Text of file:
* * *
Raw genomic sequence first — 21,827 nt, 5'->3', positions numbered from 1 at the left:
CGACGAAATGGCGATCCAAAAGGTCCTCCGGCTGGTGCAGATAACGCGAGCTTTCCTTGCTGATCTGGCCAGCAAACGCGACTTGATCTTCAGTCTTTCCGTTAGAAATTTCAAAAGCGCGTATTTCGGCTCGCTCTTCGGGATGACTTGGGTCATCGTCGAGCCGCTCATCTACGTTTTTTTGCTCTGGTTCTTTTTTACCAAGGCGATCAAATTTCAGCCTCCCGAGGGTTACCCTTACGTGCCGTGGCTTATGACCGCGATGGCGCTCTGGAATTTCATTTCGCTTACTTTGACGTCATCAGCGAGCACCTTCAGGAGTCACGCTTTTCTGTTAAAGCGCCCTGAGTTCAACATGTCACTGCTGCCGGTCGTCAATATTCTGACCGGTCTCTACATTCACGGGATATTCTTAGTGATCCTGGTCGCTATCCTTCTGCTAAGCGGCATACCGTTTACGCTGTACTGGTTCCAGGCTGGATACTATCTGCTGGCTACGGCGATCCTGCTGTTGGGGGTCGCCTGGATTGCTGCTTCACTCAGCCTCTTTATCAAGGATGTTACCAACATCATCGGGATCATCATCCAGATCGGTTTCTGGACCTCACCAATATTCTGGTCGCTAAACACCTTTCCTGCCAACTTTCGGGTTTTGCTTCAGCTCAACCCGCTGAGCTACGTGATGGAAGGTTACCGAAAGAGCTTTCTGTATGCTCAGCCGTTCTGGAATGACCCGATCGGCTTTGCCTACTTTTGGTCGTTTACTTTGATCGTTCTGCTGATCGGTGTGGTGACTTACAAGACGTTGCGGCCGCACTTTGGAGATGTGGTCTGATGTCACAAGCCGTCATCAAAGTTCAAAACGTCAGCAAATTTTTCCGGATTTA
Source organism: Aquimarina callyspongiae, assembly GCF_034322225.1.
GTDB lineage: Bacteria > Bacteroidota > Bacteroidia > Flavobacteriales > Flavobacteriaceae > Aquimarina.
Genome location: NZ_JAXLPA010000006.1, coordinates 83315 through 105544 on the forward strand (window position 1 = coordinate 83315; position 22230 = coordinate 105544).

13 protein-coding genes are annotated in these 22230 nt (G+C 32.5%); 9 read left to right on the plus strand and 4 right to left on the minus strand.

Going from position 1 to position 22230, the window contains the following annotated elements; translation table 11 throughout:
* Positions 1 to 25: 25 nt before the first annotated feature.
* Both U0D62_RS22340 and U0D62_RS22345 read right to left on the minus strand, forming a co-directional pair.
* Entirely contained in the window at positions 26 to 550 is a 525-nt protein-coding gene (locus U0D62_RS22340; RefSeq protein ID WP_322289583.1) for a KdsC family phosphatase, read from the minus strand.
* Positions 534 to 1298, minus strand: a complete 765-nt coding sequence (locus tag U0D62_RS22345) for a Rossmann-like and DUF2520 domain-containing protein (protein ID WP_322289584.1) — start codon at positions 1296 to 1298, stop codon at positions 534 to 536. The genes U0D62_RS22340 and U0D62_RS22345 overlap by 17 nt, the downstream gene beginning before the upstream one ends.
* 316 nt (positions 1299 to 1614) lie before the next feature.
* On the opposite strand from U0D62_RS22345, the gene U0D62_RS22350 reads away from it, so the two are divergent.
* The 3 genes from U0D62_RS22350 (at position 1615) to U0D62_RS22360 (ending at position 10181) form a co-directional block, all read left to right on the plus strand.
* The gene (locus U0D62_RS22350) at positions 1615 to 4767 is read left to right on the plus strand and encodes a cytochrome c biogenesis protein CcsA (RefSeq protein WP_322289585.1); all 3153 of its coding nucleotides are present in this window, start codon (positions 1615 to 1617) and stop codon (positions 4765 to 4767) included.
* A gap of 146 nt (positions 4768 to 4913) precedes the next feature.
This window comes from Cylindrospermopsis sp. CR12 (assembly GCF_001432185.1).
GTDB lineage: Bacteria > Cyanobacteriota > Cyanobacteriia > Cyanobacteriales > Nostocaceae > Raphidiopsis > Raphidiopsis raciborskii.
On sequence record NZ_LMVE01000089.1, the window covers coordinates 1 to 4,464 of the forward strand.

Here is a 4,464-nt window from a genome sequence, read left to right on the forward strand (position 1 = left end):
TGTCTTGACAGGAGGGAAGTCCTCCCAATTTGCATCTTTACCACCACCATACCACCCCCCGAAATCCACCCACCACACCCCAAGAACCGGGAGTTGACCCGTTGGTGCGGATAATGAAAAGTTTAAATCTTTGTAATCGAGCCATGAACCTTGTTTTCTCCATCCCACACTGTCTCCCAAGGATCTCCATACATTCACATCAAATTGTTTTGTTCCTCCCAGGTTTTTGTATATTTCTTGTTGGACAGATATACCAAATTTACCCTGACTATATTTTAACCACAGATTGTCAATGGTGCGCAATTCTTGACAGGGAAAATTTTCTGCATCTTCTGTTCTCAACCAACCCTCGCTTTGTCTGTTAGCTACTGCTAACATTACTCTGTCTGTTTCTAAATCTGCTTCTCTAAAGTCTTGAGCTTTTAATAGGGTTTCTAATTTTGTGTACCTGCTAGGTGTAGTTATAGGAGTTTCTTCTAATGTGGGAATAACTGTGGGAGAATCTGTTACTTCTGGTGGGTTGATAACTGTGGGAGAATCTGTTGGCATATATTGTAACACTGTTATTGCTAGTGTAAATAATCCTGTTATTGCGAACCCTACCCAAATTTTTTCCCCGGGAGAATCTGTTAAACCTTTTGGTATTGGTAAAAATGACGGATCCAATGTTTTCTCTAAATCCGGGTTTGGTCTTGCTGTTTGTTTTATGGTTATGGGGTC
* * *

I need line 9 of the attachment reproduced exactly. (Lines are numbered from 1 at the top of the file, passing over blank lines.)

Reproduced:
* Both U0D62_RS22340 and U0D62_RS22345 read right to left on the minus strand, forming a co-directional pair.